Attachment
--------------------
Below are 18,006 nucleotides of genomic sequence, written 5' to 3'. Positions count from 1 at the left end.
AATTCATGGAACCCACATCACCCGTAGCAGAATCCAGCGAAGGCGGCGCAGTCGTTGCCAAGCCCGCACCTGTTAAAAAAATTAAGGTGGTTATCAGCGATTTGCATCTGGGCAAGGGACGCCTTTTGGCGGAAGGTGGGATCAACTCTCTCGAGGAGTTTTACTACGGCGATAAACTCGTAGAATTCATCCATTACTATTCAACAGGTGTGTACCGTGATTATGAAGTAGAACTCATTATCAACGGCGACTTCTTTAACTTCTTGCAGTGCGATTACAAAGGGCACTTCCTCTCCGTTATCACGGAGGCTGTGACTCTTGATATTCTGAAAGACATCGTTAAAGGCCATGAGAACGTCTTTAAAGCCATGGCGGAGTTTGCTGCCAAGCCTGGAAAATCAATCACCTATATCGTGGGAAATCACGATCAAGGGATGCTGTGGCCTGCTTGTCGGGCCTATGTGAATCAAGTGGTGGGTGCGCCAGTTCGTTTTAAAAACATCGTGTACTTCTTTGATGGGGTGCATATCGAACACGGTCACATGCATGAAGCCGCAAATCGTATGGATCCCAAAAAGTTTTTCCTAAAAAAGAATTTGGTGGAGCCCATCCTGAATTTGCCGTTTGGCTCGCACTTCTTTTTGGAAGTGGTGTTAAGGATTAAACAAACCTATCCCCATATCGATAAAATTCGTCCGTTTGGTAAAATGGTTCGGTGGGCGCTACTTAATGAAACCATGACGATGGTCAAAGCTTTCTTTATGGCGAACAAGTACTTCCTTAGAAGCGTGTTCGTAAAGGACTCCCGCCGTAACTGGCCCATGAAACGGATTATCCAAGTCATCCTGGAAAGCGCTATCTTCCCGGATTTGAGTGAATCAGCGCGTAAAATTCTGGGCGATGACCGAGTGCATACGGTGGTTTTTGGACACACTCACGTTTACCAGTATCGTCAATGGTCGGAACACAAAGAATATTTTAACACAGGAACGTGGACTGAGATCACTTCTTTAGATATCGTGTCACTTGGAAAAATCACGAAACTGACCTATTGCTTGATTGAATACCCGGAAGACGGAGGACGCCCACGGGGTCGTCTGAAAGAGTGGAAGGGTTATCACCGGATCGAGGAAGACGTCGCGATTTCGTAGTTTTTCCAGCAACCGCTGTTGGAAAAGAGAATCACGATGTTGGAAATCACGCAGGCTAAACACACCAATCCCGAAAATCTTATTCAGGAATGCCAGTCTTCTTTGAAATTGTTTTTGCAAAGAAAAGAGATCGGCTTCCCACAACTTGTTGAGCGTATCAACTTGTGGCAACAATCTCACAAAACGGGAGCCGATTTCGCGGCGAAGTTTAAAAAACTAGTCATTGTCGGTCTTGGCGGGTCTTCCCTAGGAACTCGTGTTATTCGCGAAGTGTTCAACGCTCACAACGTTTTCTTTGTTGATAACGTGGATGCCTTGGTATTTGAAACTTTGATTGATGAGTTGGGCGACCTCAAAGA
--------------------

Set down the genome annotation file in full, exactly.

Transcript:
Below are 18,006 nucleotides of genomic sequence, written 5' to 3'. Positions count from 1 at the left end.
AATTCATGGAACCCACATCACCCGTAGCAGAATCCAGCGAAGGCGGCGCAGTCGTTGCCAAGCCCGCACCTGTTAAAAAAATTAAGGTGGTTATCAGCGATTTGCATCTGGGCAAGGGACGCCTTTTGGCGGAAGGTGGGATCAACTCTCTCGAGGAGTTTTACTACGGCGATAAACTCGTAGAATTCATCCATTACTATTCAACAGGTGTGTACCGTGATTATGAAGTAGAACTCATTATCAACGGCGACTTCTTTAACTTCTTGCAGTGCGATTACAAAGGGCACTTCCTCTCCGTTATCACGGAGGCTGTGACTCTTGATATTCTGAAAGACATCGTTAAAGGCCATGAGAACGTCTTTAAAGCCATGGCGGAGTTTGCTGCCAAGCCTGGAAAATCAATCACCTATATCGTGGGAAATCACGATCAAGGGATGCTGTGGCCTGCTTGTCGGGCCTATGTGAATCAAGTGGTGGGTGCGCCAGTTCGTTTTAAAAACATCGTGTACTTCTTTGATGGGGTGCATATCGAACACGGTCACATGCATGAAGCCGCAAATCGTATGGATCCCAAAAAGTTTTTCCTAAAAAAGAATTTGGTGGAGCCCATCCTGAATTTGCCGTTTGGCTCGCACTTCTTTTTGGAAGTGGTGTTAAGGATTAAACAAACCTATCCCCATATCGATAAAATTCGTCCGTTTGGTAAAATGGTTCGGTGGGCGCTACTTAATGAAACCATGACGATGGTCAAAGCTTTCTTTATGGCGAACAAGTACTTCCTTAGAAGCGTGTTCGTAAAGGACTCCCGCCGTAACTGGCCCATGAAACGGATTATCCAAGTCATCCTGGAAAGCGCTATCTTCCCGGATTTGAGTGAATCAGCGCGTAAAATTCTGGGCGATGACCGAGTGCATACGGTGGTTTTTGGACACACTCACGTTTACCAGTATCGTCAATGGTCGGAACACAAAGAATATTTTAACACAGGAACGTGGACTGAGATCACTTCTTTAGATATCGTGTCACTTGGAAAAATCACGAAACTGACCTATTGCTTGATTGAATACCCGGAAGACGGAGGACGCCCACGGGGTCGTCTGAAAGAGTGGAAGGGTTATCACCGGATCGAGGAAGACGTCGCGATTTCGTAGTTTTTCCAGCAACCGCTGTTGGAAAAGAGAATCACGATGTTGGAAATCACGCAGGCTAAACACACCAATCCCGAAAATCTTATTCAGGAATGCCAGTCTTCTTTGAAATTGTTTTTGCAAAGAAAAGAGATCGGCTTCCCACAACTTGTTGAGCGTATCAACTTGTGGCAACAATCTCACAAAACGGGAGCCGATTTCGCGGCGAAGTTTAAAAAACTAGTCATTGTCGGTCTTGGCGGGTCTTCCCTAGGAACTCGTGTTATTCGCGAAGTGTTCAACGCTCACAACGTTTTCTTTGTTGATAACGTGGATGCCTTGGTATTTGAAACTTTGATTGATGAGTTGGGCGACCTCAAAGA